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U.S. Fish and Wildlife Service releases water to benefit whooping cranes

U.S. Fish and Wildlife Service releases water to benefit whooping cranes

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KEARNEY — The U.S. Fish and Wildlife Service plans to release water from their Environmental Account to benefit the endangered whooping cranes. Whooping cranes use the Platte River in Nebraska as a stopover site during their migration in the Central Flyway north to Canada for the summer. Additionally, hundreds of thousands of other migratory birds, including more than half a million sandhill cranes, use the Platte River to roost and feed during the months of March and April.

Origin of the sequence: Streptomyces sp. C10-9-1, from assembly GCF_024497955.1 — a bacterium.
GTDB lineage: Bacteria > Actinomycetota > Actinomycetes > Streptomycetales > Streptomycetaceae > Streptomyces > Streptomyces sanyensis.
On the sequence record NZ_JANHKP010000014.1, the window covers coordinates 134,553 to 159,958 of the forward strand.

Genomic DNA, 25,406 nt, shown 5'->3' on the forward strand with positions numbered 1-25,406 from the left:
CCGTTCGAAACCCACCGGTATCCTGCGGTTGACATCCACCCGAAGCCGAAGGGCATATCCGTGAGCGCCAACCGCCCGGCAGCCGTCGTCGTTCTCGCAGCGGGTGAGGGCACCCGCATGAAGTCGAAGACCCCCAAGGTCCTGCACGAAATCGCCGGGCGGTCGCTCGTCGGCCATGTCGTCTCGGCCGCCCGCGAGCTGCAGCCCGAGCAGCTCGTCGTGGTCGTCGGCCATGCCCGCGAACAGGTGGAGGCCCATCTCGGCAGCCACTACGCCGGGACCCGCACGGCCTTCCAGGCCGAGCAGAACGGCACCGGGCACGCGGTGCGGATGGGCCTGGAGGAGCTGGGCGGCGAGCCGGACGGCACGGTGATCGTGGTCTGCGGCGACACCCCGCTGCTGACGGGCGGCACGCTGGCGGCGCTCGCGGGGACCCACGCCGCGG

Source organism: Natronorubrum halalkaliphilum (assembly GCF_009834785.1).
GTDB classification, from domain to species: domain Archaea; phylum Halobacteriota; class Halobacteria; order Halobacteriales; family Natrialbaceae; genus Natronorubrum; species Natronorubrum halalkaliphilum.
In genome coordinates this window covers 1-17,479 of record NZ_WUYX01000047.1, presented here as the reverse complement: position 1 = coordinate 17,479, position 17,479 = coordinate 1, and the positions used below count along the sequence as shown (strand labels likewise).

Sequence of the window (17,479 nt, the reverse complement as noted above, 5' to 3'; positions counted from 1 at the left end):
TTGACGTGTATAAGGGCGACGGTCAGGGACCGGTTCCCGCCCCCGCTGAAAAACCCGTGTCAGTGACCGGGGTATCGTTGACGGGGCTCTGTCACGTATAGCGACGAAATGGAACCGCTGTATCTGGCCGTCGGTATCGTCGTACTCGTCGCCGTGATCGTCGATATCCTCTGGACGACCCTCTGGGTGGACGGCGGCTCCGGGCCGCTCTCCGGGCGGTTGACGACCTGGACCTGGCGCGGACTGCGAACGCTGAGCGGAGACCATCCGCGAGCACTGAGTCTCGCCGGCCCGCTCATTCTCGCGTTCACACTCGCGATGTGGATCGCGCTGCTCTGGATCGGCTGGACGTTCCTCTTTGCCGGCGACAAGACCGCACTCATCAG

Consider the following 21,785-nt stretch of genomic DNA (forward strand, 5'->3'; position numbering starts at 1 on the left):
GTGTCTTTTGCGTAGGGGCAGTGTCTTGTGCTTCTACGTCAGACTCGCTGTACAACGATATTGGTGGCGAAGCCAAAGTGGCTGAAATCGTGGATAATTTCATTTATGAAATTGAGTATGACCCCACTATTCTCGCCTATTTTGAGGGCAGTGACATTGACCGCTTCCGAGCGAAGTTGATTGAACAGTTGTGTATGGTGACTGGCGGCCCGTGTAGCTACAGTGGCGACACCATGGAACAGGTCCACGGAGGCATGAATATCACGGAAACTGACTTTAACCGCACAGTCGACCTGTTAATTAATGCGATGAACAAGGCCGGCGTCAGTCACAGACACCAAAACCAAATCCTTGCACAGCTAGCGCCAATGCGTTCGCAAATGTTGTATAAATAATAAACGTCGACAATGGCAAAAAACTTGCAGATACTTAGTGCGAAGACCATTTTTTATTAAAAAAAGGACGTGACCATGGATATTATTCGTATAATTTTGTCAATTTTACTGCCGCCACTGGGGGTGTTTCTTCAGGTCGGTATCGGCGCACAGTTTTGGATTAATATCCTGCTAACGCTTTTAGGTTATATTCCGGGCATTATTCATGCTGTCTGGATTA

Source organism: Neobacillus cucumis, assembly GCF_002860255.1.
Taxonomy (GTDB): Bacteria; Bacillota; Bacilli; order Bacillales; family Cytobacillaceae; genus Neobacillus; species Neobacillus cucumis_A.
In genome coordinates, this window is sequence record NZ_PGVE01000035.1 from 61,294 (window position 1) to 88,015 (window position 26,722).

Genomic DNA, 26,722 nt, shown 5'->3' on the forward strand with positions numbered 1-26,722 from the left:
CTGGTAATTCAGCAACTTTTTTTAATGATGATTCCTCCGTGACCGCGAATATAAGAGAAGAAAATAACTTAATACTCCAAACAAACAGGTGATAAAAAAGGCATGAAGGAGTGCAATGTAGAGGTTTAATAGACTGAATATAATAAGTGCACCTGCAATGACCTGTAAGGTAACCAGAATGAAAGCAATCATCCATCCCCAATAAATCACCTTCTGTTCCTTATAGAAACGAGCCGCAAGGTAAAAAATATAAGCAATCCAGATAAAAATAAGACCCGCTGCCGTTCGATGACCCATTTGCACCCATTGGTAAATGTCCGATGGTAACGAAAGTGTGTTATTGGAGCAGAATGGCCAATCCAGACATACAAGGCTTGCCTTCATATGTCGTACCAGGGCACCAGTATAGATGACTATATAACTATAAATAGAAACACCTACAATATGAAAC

Established in 1999, the EA is water stored in Lake McConaughy in western Nebraska and is managed by the service to benefit four federally listed threatened or endangered target species on the Platte River — these species include the whooping crane, interior least tern, piping plover and pallid sturgeon.

This year, the service’s highest priority water release from the EA is to benefit whooping cranes during their spring migration. The releases started on Saturday, March 29, from Lake McConaughy, and releases are planned to continue until May 10. EA water should have all passed Grand Island by about May 24. Flows in the Overton to Grand Island reach should be about 1,700 cubic feet per second during this period. This flow target is the minimum flow during a dry year considered necessary to provide and maintain adequate roosting and feeding habitat for whooping cranes on the Platte River. Flows of this magnitude are not unusual at this time of year and are well below flood levels.

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